I think what holds me back from partaking in these disciplines is that I sometimes do not have that structure to rely on. When I am not at work, finding time for prayer is really hard. If I did not have that text study on Tuesday mornings, I am not sure how I could find time or community for a weekly small group. So while my profession allows me to have these spiritual disciplines, I am not sure how I would find time for them if I ever did anything else with my life.

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    • Sara, I love that your disciplines include time with other believers! Spiritual disciplines are not just individual. I hope to include in a future post how we can establish a “rule” of life, or a trellis on which to grow a thriving life in Jesus.You imply a really great question: “what is it that truly holds us back from finding time for spiritual disciplines in our lives?”

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  2. Thanks, Judie for this blog. I agree with your appreciation of Nouwen and Foster in particular. One of his books “Streams of Living Water” is a favorite of mine, that I have also taught as a class. He writes about the various expressions of Christianity, and sees them as streams of one river. Really excellent. I would say that my favorite discipline is contemplation. I am not sure how good I am at it, but it is the one I am most drawn to.

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    • “Streams of Living Water” helps us appreciate the unique gifts individuals, denominations and movements bring to the Kingdom. You say you’re drawn to contemplation — how do each of us find the “stream” we’re drawn to and drink deeply from it?

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  3. Dear Judie,
    Your 1988 journal entry reminds me of John Knox’s writing on prayer: “…it is a manifest sign, that such as are always negligent in prayer do understand nothing of perfect faith: for if the fire be without heat, or the burning lamp without light, then true faith may be without fervent prayer.” His 16th Century syntax is a little cumbersome, but he makes the point – faith without prayer is no faith at all; prayer is the foundation of the Christian life.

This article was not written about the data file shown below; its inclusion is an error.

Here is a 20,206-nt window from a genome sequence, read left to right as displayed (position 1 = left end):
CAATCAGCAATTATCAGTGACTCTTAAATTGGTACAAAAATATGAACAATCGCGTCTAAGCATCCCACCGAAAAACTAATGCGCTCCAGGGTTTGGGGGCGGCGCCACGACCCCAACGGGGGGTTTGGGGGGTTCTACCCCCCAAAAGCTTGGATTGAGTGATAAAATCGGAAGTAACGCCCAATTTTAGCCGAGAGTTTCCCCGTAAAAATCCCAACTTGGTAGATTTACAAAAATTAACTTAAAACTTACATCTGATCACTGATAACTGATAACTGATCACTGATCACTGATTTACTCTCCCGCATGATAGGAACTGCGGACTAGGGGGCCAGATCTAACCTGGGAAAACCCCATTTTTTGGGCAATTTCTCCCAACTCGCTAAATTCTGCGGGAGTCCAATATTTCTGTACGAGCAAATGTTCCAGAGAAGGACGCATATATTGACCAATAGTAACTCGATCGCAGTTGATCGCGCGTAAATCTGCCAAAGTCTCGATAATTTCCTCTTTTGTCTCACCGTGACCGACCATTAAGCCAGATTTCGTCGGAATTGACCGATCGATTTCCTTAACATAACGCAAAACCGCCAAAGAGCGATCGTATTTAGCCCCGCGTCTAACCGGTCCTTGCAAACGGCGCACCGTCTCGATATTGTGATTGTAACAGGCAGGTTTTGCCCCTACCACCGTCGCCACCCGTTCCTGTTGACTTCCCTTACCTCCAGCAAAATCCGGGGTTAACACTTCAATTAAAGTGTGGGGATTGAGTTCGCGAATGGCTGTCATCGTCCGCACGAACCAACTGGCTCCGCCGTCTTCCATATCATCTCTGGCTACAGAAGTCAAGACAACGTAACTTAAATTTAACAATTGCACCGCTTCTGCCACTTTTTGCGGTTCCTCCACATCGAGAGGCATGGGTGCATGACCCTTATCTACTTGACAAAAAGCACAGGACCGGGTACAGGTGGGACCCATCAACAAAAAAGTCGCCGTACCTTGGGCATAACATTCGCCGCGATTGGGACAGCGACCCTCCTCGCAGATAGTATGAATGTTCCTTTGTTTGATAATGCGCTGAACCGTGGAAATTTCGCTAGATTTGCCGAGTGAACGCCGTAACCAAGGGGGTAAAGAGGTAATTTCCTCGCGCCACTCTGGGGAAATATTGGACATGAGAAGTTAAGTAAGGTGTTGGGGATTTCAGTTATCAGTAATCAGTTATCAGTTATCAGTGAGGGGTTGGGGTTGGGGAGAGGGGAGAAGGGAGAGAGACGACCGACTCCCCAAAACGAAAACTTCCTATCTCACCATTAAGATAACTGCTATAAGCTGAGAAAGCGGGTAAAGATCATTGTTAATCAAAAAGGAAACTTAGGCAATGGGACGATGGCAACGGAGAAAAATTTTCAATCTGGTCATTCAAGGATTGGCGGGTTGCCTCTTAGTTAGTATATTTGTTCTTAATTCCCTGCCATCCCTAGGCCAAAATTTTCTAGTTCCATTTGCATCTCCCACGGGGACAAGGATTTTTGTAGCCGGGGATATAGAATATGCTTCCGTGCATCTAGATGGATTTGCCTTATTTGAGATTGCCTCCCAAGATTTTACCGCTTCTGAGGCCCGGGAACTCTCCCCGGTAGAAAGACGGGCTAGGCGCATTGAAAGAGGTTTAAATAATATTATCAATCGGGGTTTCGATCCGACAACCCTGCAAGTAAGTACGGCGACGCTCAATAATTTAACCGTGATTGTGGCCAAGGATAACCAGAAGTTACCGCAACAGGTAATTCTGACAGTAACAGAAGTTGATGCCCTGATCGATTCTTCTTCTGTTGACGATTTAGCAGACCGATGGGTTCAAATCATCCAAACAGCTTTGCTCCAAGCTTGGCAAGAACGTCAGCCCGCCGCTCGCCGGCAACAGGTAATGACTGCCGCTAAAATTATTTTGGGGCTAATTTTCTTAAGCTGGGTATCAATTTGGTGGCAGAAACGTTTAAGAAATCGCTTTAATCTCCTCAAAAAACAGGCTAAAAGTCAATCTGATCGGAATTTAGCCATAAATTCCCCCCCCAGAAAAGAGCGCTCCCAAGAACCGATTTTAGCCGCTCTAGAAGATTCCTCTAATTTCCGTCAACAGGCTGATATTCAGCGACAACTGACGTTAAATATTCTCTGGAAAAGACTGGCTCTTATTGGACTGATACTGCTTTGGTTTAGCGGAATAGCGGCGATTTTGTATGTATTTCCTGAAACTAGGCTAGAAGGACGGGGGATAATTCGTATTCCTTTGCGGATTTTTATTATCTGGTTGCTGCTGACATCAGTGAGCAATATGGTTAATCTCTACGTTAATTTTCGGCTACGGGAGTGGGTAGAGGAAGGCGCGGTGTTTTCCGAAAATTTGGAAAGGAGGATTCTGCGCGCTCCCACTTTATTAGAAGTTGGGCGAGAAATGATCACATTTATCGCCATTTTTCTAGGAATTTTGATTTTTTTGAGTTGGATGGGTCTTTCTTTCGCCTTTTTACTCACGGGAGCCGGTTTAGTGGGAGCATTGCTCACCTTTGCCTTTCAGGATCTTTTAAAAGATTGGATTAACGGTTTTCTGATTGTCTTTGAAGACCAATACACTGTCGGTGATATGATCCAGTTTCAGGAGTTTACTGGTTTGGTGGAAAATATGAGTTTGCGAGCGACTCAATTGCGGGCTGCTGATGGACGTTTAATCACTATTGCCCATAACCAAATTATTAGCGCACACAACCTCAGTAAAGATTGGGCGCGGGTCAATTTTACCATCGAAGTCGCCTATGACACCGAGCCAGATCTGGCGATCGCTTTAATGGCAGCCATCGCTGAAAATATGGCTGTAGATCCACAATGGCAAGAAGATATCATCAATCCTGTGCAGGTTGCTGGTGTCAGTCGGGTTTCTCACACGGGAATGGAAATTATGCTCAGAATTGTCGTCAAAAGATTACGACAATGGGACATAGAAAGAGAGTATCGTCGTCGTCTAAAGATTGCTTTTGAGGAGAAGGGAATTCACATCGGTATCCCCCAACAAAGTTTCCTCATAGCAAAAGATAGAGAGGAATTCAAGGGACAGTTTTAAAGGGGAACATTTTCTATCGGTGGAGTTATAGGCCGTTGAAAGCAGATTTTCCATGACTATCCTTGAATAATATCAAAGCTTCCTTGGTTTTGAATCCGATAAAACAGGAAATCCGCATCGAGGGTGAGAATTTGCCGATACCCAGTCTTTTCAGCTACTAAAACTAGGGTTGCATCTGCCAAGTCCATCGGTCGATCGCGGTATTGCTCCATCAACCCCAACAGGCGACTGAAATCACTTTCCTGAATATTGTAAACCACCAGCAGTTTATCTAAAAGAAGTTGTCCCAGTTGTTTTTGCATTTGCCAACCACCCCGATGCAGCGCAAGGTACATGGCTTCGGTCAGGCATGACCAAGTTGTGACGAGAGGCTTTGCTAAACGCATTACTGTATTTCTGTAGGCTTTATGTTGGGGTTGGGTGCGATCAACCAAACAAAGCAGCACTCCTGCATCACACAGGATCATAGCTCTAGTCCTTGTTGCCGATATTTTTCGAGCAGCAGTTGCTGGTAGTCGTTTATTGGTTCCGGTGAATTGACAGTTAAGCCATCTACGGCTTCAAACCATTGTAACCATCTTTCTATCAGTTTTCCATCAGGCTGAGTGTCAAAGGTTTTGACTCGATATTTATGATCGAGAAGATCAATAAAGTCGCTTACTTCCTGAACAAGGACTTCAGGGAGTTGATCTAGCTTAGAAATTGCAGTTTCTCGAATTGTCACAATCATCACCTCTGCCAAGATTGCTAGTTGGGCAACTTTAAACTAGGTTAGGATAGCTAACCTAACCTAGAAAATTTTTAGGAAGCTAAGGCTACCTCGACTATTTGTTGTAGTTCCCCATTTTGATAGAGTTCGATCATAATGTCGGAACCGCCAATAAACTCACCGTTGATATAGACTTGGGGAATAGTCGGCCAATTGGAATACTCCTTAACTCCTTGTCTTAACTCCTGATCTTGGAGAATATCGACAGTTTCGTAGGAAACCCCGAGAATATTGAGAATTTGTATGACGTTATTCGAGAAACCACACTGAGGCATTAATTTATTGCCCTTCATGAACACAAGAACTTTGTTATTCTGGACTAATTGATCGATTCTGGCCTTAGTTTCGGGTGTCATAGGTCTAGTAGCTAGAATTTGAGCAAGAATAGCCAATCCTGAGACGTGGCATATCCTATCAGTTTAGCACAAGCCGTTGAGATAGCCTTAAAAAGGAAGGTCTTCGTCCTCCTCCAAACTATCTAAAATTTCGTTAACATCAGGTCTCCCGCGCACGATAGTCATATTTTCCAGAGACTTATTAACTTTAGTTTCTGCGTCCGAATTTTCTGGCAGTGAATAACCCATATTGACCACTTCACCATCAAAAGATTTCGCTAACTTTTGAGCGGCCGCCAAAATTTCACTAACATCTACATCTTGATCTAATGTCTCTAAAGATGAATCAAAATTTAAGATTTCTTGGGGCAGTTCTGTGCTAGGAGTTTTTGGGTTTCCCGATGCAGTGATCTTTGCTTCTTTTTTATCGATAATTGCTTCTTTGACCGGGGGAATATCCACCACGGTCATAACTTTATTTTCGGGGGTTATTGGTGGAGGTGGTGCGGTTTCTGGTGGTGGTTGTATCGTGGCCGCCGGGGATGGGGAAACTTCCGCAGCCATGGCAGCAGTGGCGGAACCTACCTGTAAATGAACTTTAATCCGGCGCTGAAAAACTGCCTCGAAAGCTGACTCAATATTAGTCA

I, too, was brought to the appreciation of spiritual disciplines by Henri Nouwen. Out of Solitude introduced me to the concept of contemplation that leads to community that leads to action. After 43 years it’s still fresh.
    A couple of additional thoughts from Knox: “…prayer is an earnest and familiar talking with God…” “…without the Spirit of God supporting our infirmities (mightily making intercession for us with unceasing groans which cannot be uttered) there is no hope that we can desire anything according to God’s will. He (the Spirit) stirs up our minds giving us the desire and boldness to pray, and causing us to mourn when we are drawn away from it…”
    Although I’m retired from my ‘day job,’ I continue to seek God’s presence and purpose for the present and the times to come. The way does not always unfold neatly, but it does unfold. Thanks be to God!

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  4. I am drawn to prayer – specifically journaling prayer. Spending time with Jesus, listening to the Spirit speak to my heart – writing it out and believing it. I too have been deeply impacted by Henri Nouwen’ – especially – Out of Solitude. When I carve out solid chunks of uninterrupted time with God is when I encounter Him most intimately. Looking forward to hearing more.